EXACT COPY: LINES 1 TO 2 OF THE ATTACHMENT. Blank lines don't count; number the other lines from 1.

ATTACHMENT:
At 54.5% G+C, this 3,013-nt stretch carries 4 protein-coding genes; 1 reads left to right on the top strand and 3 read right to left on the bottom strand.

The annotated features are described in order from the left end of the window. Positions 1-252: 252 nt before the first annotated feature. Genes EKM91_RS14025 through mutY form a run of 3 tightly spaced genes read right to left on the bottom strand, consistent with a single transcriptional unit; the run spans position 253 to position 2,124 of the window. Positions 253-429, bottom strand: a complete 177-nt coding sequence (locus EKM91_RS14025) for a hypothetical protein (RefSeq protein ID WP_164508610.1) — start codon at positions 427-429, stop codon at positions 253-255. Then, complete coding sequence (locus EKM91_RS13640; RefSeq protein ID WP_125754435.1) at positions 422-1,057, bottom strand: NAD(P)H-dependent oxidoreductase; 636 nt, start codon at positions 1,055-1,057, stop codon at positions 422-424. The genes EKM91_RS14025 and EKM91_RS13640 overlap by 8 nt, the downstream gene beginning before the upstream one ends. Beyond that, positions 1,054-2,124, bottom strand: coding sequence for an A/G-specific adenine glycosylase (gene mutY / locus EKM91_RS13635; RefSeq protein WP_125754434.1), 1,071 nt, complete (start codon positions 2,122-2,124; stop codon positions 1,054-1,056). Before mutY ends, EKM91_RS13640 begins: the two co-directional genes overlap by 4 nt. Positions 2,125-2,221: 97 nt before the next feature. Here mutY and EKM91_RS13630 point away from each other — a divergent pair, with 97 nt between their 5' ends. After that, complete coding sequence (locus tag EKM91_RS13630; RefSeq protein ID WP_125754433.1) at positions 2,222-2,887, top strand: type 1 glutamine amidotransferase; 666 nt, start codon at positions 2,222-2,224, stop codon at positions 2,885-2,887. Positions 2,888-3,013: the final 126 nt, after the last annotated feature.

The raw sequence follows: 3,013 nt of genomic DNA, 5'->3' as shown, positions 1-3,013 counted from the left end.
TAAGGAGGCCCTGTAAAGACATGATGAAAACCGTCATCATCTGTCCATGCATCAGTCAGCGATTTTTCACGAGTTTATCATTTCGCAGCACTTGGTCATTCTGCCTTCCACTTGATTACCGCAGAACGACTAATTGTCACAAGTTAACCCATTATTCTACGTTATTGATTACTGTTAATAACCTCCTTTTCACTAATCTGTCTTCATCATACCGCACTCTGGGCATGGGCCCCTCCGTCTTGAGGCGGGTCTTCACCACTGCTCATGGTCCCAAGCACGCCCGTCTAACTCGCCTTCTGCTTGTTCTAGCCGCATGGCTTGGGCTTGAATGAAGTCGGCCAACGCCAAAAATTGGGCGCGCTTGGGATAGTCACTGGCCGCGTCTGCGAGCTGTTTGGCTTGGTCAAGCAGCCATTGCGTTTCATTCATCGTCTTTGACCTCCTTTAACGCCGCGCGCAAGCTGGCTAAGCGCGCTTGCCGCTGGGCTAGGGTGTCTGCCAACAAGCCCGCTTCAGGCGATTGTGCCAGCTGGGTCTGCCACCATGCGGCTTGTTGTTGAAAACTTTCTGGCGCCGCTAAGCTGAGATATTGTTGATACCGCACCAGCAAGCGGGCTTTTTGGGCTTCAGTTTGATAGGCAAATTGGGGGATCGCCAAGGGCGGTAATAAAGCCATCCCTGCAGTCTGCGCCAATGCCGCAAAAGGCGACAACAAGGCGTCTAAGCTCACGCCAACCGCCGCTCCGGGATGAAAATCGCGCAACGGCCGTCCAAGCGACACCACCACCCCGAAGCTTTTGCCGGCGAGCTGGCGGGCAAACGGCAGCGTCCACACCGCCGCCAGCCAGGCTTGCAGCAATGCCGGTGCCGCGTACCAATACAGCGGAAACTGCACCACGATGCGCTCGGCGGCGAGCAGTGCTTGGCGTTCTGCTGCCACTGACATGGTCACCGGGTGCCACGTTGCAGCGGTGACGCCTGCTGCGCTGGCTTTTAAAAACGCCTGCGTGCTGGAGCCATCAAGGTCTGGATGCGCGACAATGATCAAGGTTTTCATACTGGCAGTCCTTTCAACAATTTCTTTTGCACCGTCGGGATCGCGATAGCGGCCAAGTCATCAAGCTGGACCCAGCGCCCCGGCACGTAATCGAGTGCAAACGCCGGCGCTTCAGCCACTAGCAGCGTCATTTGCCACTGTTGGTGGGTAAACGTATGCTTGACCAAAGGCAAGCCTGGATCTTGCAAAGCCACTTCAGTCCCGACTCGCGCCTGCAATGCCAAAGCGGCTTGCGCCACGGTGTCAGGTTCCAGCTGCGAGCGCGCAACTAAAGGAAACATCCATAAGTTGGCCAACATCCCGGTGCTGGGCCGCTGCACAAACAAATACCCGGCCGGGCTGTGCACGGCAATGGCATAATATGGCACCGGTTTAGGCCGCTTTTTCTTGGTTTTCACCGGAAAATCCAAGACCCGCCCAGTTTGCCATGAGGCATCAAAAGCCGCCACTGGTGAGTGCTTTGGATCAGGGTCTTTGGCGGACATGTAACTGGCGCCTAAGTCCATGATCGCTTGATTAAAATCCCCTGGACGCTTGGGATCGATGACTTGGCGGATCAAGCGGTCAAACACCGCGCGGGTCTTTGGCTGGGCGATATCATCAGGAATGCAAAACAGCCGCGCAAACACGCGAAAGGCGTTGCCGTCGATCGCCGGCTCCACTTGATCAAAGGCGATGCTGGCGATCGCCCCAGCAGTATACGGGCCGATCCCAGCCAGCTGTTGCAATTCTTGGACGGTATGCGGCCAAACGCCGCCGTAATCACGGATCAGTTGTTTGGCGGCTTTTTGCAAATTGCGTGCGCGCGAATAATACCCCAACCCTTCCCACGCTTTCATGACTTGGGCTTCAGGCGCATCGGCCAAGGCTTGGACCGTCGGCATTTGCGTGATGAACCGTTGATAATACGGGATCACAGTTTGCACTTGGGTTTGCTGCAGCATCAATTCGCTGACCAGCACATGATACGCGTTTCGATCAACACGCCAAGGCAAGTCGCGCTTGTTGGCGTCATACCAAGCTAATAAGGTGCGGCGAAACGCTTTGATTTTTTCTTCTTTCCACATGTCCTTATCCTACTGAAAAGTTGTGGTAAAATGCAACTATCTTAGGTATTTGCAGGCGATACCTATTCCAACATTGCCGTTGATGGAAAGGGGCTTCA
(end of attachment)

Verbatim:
At 54.5% G+C, this 3,013-nt stretch carries 4 protein-coding genes; 1 reads left to right on the top strand and 3 read right to left on the bottom strand.

The annotated features are described in order from the left end of the window. Positions 1-252: 252 nt before the first annotated feature. Genes EKM91_RS14025 through mutY form a run of 3 tightly spaced genes read right to left on the bottom strand, consistent with a single transcriptional unit; the run spans position 253 to position 2,124 of the window. Positions 253-429, bottom strand: a complete 177-nt coding sequence (locus EKM91_RS14025) for a hypothetical protein (RefSeq protein ID WP_164508610.1) — start codon at positions 427-429, stop codon at positions 253-255. Then, complete coding sequence (locus EKM91_RS13640; RefSeq protein ID WP_125754435.1) at positions 422-1,057, bottom strand: NAD(P)H-dependent oxidoreductase; 636 nt, start codon at positions 1,055-1,057, stop codon at positions 422-424. The genes EKM91_RS14025 and EKM91_RS13640 overlap by 8 nt, the downstream gene beginning before the upstream one ends. Beyond that, positions 1,054-2,124, bottom strand: coding sequence for an A/G-specific adenine glycosylase (gene mutY / locus EKM91_RS13635; RefSeq protein WP_125754434.1), 1,071 nt, complete (start codon positions 2,122-2,124; stop codon positions 1,054-1,056). Before mutY ends, EKM91_RS13640 begins: the two co-directional genes overlap by 4 nt. Positions 2,125-2,221: 97 nt before the next feature. Here mutY and EKM91_RS13630 point away from each other — a divergent pair, with 97 nt between their 5' ends. After that, complete coding sequence (locus tag EKM91_RS13630; RefSeq protein ID WP_125754433.1) at positions 2,222-2,887, top strand: type 1 glutamine amidotransferase; 666 nt, start codon at positions 2,222-2,224, stop codon at positions 2,885-2,887. Positions 2,888-3,013: the final 126 nt, after the last annotated feature.